More economic data is pointing toward mediocre economic growth for the U.S. in the last half of 2015.
The Federal Reserve forecast in March of 2013 that GDP growth for 2015 would be 3.3%. By the end of 2014, that forecast had steadily declined to 2.8%. The first half of 2015’s GDP came in at 1.45% which was substantially helped by the first quarter being revised upward from -0.9% to +0.6%. To make the Fed forecast, the economy would need to grow 4.15% during the last half of 2015.
However, recent data suggests that economic growth for the second half of 2015 will be much less than needed.
For example, the Institute for Supply Management’s manufacturing index fell unexpectedly to 52.7 in July. The consensus forecast was a rise to 53.7 from 53.5 in June. Note that this falls considerably short of last year’s July number of 57.1. Construction spending rose a scant 0.1% in June after rising 1.8% in May. And recently released wage data show the smallest increase in 33 years.
The most troubling data point is slowing consumer spending. After increasing a robust 0.7% in May, consumer spending rose a meager 0.2% in June. This disappointing number is consistent with the Conference Board’s Consumer Confidence Index slipping to 90.9 in July. The reason why consumer spending is so important to U.S. economic growth is because it accounts for 70% of all economic activity.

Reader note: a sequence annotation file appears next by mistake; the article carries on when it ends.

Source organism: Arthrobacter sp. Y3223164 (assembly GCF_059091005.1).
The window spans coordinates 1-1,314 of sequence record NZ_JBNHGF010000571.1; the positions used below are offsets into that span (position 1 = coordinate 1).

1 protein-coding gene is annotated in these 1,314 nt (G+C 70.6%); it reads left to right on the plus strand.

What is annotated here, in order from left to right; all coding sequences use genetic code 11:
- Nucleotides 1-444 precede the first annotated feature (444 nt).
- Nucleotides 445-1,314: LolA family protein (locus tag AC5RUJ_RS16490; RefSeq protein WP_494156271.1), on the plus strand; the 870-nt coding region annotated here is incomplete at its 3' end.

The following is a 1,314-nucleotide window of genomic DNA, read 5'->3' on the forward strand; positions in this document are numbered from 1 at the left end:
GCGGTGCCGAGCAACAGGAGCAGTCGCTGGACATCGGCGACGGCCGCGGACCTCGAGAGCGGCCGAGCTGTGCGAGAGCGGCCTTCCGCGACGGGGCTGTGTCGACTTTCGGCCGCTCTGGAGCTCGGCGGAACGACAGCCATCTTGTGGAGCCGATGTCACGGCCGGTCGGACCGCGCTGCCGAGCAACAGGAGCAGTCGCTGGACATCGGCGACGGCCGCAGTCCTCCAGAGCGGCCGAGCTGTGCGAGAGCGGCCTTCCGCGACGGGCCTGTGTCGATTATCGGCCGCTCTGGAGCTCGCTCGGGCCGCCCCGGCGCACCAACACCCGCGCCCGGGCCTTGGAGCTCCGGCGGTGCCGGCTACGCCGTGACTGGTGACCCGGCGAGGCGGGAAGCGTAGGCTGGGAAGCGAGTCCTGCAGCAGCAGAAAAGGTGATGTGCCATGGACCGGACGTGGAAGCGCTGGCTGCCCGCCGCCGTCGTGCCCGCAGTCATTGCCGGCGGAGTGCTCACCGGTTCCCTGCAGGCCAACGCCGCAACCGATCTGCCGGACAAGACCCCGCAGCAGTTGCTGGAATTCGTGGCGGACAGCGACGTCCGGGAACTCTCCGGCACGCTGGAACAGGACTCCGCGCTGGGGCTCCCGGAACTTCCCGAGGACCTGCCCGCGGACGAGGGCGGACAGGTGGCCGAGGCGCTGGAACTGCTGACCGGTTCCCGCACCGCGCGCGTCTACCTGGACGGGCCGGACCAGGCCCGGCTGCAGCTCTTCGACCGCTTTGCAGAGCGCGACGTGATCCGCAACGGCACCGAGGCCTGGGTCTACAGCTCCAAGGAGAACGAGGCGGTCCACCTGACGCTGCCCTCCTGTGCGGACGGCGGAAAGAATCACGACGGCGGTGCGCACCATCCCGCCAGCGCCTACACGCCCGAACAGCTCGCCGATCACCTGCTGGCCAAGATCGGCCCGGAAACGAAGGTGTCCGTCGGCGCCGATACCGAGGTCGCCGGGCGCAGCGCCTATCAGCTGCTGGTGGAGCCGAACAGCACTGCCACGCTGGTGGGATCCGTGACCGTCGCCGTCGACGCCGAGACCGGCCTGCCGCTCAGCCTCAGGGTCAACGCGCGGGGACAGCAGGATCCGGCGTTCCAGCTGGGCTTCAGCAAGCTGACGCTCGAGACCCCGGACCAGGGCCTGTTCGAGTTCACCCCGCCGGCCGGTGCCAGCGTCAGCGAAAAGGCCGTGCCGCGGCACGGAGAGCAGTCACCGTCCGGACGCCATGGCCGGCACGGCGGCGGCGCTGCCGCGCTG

The U.S. economy continues to grow but just at a slower than forecast pace. There certainly are positive economic data points but the balance in the data has begun to shift toward more bad than good data.
Key drivers behind these disappointing numbers are the consequences of a strong dollar, softening global demand because of a weakening global economy, and cut backs in the energy sector due to low oil prices. None of these reasons are expected to change much in the second half of this year.
So expect the second half of the year’s GDP growth to be somewhere south of 4.15%. That means annual GDP growth will likely underperform both the IMF forecast of 2.5% and the Fed forecast of 2.8%. While the economy has been predicted to take off since 2012, this will make 3 mediocre years going on four. This may be the new normal for until new policies change the circumstances.
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